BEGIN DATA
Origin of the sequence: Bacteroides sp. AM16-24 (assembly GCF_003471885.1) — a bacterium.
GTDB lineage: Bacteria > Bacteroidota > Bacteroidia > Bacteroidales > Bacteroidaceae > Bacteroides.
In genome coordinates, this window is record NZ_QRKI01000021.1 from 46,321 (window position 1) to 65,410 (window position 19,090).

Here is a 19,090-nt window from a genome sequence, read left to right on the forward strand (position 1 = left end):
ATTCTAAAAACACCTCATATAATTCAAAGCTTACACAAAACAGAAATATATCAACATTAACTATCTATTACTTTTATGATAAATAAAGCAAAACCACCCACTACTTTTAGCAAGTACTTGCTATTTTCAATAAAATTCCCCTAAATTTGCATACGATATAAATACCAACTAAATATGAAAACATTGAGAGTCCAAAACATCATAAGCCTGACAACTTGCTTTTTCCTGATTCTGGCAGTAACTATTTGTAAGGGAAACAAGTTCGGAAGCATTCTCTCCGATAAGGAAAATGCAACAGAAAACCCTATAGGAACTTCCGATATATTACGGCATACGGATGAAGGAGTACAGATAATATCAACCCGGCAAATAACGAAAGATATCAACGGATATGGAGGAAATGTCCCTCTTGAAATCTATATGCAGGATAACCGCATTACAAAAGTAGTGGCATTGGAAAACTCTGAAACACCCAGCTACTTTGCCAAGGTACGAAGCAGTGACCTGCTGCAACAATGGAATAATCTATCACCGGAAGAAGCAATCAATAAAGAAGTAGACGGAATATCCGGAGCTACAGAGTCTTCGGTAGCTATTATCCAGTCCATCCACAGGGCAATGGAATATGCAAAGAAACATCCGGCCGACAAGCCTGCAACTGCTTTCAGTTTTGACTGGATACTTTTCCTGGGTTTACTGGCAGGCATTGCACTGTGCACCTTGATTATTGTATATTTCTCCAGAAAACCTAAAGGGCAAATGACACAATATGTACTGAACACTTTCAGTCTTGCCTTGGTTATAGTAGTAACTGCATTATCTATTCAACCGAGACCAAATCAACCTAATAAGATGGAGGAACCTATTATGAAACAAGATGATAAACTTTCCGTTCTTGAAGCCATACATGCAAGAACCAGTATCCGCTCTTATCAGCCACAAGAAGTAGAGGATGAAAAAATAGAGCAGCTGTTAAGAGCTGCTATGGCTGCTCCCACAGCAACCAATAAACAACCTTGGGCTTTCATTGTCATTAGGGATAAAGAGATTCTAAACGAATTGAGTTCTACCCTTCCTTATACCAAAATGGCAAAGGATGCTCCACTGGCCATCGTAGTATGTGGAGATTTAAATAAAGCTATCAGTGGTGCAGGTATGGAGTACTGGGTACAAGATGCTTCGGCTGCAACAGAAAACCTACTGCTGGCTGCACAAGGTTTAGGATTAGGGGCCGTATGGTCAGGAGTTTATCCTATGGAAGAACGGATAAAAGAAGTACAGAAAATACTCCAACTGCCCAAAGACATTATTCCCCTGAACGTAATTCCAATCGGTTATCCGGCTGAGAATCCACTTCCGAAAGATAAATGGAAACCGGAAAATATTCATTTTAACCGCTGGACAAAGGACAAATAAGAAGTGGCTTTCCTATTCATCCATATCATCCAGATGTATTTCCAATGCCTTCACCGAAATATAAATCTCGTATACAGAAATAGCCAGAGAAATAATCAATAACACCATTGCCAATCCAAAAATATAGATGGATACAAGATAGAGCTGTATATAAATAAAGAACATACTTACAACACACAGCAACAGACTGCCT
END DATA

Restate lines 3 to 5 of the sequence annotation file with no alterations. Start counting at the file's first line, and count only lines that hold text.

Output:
In genome coordinates, this window is record NZ_QRKI01000021.1 from 46,321 (window position 1) to 65,410 (window position 19,090).

Here is a 19,090-nt window from a genome sequence, read left to right on the forward strand (position 1 = left end):
ATTCTAAAAACACCTCATATAATTCAAAGCTTACACAAAACAGAAATATATCAACATTAACTATCTATTACTTTTATGATAAATAAAGCAAAACCACCCACTACTTTTAGCAAGTACTTGCTATTTTCAATAAAATTCCCCTAAATTTGCATACGATATAAATACCAACTAAATATGAAAACATTGAGAGTCCAAAACATCATAAGCCTGACAACTTGCTTTTTCCTGATTCTGGCAGTAACTATTTGTAAGGGAAACAAGTTCGGAAGCATTCTCTCCGATAAGGAAAATGCAACAGAAAACCCTATAGGAACTTCCGATATATTACGGCATACGGATGAAGGAGTACAGATAATATCAACCCGGCAAATAACGAAAGATATCAACGGATATGGAGGAAATGTCCCTCTTGAAATCTATATGCAGGATAACCGCATTACAAAAGTAGTGGCATTGGAAAACTCTGAAACACCCAGCTACTTTGCCAAGGTACGAAGCAGTGACCTGCTGCAACAATGGAATAATCTATCACCGGAAGAAGCAATCAATAAAGAAGTAGACGGAATATCCGGAGCTACAGAGTCTTCGGTAGCTATTATCCAGTCCATCCACAGGGCAATGGAATATGCAAAGAAACATCCGGCCGACAAGCCTGCAACTGCTTTCAGTTTTGACTGGATACTTTTCCTGGGTTTACTGGCAGGCATTGCACTGTGCACCTTGATTATTGTATATTTCTCCAGAAAACCTAAAGGGCAAATGACACAATATGTACTGAACACTTTCAGTCTTGCCTTGGTTATAGTAGTAACTGCATTATCTATTCAACCGAGACCAAATCAACCTAATAAGATGGAGGAACCTATTATGAAACAAGATGATAAACTTTCCGTTCTTGAAGCCATACATGCAAGAACCAGTATCCGCTCTTATCAGCCACAAGAAGTAGAGGATGAAAAAATAGAGCAGCTGTTAAGAGCTGCTATGGCTGCTCCCACAGCAACCAATAAACAACCTTGGGCTTTCATTGTCATTAGGGATAAAGAGATTCTAAACGAATTGAGTTCTACCCTTCCTTATACCAAAATGGCAAAGGATGCTCCACTGGCCATCGTAGTATGTGGAGATTTAAATAAAGCTATCAGTGGTGCAGGTATGGAGTACTGGGTACAAGATGCTTCGGCTGCAACAGAAAACCTACTGCTGGCTGCACAAGGTTTAGGATTAGGGGCCGTATGGTCAGGAGTTTATCCTATGGAAGAACGGATAAAAGAAGTACAGAAAATACTCCAACTGCCCAAAGACATTATTCCCCTGAACGTAATTCCAATCGGTTATCCGGCTGAGAATCCACTTCCGAAAGATAAATGGAAACCGGAAAATATTCATTTTAACCGCTGGACAAAGGACAAATAAGAAGTGGCTTTCCTATTCATCCATATCATCCAGATGTATTTCCAATGCCTTCACCGAAATATAAATCTCGTATACAGAAATAGCCAGAGAAATAATCAATAACACCATTGCCAATCCAAAAATATAGATGGATACAAGATAGAGCTGTATATAAATAAAGAACATACTTACAACACACAGCAACAGACTGCCT